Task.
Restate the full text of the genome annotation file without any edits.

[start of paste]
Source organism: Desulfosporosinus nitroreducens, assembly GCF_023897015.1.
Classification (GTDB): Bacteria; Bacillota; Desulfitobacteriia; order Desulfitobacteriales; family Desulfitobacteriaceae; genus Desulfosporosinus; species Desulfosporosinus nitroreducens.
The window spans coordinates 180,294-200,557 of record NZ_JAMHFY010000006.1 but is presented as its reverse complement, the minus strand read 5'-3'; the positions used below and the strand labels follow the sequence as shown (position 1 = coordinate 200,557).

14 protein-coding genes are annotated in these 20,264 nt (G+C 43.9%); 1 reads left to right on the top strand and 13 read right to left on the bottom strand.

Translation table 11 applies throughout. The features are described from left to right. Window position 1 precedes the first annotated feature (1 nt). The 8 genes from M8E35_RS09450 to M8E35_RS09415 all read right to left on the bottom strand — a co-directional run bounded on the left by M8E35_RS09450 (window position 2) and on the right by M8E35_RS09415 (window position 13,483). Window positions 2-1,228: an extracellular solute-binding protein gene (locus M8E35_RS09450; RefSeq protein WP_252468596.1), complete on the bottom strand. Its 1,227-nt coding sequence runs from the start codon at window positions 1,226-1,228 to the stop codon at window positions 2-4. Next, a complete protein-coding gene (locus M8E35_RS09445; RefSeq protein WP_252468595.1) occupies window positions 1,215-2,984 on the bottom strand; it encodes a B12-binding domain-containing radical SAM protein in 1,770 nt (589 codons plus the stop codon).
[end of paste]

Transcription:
Source organism: Desulfosporosinus nitroreducens, assembly GCF_023897015.1.
Classification (GTDB): Bacteria; Bacillota; Desulfitobacteriia; order Desulfitobacteriales; family Desulfitobacteriaceae; genus Desulfosporosinus; species Desulfosporosinus nitroreducens.
The window spans coordinates 180,294-200,557 of record NZ_JAMHFY010000006.1 but is presented as its reverse complement, the minus strand read 5'-3'; the positions used below and the strand labels follow the sequence as shown (position 1 = coordinate 200,557).

14 protein-coding genes are annotated in these 20,264 nt (G+C 43.9%); 1 reads left to right on the top strand and 13 read right to left on the bottom strand.

Translation table 11 applies throughout. The features are described from left to right. Window position 1 precedes the first annotated feature (1 nt). The 8 genes from M8E35_RS09450 to M8E35_RS09415 all read right to left on the bottom strand — a co-directional run bounded on the left by M8E35_RS09450 (window position 2) and on the right by M8E35_RS09415 (window position 13,483). Window positions 2-1,228: an extracellular solute-binding protein gene (locus M8E35_RS09450; RefSeq protein WP_252468596.1), complete on the bottom strand. Its 1,227-nt coding sequence runs from the start codon at window positions 1,226-1,228 to the stop codon at window positions 2-4. Next, a complete protein-coding gene (locus M8E35_RS09445; RefSeq protein WP_252468595.1) occupies window positions 1,215-2,984 on the bottom strand; it encodes a B12-binding domain-containing radical SAM protein in 1,770 nt (589 codons plus the stop codon).